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cmd/link: unable to ingest ARM objects and resources on Windows #42866

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zx2c4 opened this issue Nov 28, 2020 · 26 comments
Closed

cmd/link: unable to ingest ARM objects and resources on Windows #42866

zx2c4 opened this issue Nov 28, 2020 · 26 comments

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@zx2c4
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@zx2c4 zx2c4 commented Nov 28, 2020

There are a number of issues/bugs in the linker that prevent it from being able to ingest PE objects for arm, or prevent it from being able to ingest PE resource objects as produced by clang, which is the only compiler we've got for windows/arm.

I've fixed these issues already, so this issue is to coordinate the inclusion of those CLs into Go.

I'm hoping this can be done for 1.16.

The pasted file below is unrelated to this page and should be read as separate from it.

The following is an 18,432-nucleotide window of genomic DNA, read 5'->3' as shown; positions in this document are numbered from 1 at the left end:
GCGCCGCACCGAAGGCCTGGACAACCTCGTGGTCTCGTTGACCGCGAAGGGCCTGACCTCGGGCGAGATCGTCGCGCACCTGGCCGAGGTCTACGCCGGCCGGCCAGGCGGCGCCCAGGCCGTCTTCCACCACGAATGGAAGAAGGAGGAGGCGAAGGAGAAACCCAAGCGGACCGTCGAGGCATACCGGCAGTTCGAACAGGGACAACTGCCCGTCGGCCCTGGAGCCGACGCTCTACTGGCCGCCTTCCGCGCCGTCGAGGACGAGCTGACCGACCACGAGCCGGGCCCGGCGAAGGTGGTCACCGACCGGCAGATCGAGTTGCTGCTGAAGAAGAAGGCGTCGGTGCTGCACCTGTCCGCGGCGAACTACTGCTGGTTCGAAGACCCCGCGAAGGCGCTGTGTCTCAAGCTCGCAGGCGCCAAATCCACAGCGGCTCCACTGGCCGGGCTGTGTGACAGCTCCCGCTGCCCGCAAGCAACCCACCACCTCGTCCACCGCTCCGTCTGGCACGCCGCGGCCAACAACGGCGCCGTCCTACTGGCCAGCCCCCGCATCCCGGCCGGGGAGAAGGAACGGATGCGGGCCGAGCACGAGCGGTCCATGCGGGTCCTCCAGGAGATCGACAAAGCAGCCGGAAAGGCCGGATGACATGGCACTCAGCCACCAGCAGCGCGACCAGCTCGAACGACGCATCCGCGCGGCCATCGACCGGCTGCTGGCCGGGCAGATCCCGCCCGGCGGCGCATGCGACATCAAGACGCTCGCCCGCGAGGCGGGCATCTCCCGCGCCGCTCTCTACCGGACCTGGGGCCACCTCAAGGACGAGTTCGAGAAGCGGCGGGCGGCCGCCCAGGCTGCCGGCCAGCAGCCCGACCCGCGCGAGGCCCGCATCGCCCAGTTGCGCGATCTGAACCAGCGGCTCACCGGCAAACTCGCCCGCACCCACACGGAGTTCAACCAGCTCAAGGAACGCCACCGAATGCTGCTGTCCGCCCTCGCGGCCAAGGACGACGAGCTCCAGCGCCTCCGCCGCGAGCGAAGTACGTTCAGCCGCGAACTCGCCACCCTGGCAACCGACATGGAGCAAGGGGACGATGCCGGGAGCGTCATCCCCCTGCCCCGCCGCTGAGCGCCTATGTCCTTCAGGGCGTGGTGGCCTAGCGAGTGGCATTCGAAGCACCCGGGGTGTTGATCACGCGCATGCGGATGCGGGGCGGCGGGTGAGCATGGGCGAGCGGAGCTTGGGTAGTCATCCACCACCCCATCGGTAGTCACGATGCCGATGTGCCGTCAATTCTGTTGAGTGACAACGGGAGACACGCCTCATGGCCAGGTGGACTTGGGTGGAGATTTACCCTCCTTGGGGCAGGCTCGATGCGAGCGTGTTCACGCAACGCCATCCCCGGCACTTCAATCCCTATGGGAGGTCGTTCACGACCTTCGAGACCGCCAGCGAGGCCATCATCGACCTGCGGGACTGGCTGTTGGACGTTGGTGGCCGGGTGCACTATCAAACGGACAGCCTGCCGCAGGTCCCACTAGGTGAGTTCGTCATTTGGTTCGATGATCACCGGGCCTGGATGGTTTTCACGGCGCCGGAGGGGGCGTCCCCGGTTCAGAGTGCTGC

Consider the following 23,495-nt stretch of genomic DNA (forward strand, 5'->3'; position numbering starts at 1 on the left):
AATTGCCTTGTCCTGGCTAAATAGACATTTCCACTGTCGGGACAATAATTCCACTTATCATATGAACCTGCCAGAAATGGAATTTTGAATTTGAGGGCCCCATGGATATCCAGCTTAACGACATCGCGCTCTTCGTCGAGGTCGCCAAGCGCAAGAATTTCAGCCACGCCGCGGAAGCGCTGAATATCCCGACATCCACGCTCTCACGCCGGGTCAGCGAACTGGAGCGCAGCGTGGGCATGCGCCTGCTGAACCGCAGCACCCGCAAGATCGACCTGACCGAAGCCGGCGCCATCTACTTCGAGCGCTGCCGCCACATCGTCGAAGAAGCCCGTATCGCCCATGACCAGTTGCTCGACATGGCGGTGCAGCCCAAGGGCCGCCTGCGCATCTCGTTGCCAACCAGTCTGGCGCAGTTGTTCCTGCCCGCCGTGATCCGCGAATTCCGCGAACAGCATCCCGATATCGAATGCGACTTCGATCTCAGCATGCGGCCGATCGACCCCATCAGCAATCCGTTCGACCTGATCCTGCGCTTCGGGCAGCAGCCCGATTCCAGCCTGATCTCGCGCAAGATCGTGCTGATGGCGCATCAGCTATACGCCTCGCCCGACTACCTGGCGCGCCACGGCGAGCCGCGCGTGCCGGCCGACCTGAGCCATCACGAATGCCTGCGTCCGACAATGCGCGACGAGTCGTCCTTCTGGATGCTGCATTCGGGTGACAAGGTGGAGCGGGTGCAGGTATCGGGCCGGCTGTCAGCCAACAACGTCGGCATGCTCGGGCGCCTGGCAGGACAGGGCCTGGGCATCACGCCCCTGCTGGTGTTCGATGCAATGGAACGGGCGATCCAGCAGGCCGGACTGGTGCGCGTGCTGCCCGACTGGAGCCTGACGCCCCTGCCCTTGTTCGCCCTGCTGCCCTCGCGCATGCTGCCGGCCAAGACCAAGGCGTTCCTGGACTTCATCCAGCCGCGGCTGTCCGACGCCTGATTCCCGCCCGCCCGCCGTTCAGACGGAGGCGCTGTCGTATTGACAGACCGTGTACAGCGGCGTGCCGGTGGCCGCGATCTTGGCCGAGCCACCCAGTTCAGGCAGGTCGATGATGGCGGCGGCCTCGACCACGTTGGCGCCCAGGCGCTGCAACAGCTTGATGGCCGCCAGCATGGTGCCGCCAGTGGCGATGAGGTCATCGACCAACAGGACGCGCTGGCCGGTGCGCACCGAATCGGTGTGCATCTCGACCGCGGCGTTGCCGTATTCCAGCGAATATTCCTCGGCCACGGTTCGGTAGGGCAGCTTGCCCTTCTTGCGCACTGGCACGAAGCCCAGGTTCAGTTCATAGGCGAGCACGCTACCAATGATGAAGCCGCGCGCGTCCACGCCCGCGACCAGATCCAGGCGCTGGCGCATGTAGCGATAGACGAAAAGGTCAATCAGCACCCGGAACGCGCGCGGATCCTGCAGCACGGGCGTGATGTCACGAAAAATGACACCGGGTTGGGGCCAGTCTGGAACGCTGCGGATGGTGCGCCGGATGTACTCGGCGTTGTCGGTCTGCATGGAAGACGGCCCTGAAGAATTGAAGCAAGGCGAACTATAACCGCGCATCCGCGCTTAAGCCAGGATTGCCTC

CC @cherrymui @ianlancetaylor @bradfitz @alexbrainman @aclements @rsc

@gopherbot
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@gopherbot gopherbot commented Nov 28, 2020

Change https://golang.org/cl/268237 mentions this issue: cmd/link: recognize arm header of PE objects

@gopherbot
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@gopherbot gopherbot commented Nov 28, 2020

Change https://golang.org/cl/268238 mentions this issue: cmd/link: deal with ADDR32NB relocations the same way as ADDR32 on arm

@gopherbot
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@gopherbot gopherbot commented Nov 28, 2020

Change https://golang.org/cl/268239 mentions this issue: cmd/link: ignore SEH marking on PE objects

@gopherbot
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@gopherbot gopherbot commented Nov 28, 2020

Change https://golang.org/cl/268258 mentions this issue: cmd/link: do not mark resource section as writable

@gopherbot
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@gopherbot gopherbot commented Nov 28, 2020

Change https://golang.org/cl/268337 mentions this issue: cmd/link: handle grouped resource sections

@zx2c4
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@zx2c4 zx2c4 commented Nov 28, 2020

Gopher Bot has now added links for all 5 patches.

@aclements
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@aclements aclements commented Dec 7, 2020